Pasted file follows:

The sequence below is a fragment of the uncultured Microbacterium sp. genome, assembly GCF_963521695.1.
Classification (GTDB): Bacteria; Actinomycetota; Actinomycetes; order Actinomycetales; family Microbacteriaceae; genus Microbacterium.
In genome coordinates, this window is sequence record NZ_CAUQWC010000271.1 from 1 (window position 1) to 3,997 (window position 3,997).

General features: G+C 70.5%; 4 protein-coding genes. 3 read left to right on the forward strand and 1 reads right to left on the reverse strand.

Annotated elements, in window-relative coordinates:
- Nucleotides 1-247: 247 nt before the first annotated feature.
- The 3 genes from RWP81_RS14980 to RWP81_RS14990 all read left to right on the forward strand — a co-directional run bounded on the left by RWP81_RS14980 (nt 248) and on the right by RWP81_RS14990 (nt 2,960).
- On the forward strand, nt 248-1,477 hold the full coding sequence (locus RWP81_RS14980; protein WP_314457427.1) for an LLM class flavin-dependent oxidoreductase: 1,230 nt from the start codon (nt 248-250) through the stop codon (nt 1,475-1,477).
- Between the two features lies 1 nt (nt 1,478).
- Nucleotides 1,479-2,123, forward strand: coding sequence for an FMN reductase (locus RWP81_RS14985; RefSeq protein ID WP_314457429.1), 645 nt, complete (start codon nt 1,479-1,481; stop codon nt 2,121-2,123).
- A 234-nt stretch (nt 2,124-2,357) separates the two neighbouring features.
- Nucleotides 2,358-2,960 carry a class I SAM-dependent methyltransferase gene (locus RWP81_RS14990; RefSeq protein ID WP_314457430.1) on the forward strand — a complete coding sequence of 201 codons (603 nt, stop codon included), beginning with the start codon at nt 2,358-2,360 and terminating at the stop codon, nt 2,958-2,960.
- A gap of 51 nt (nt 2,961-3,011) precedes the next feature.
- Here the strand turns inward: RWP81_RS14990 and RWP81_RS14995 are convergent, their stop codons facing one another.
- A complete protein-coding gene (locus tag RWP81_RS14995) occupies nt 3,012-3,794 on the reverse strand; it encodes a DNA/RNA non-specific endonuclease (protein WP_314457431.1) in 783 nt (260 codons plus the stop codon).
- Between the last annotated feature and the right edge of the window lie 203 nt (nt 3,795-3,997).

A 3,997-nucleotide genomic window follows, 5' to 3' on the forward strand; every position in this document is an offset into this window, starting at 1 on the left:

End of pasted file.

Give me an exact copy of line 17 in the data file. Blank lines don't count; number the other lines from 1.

A 3,997-nucleotide genomic window follows, 5' to 3' on the forward strand; every position in this document is an offset into this window, starting at 1 on the left: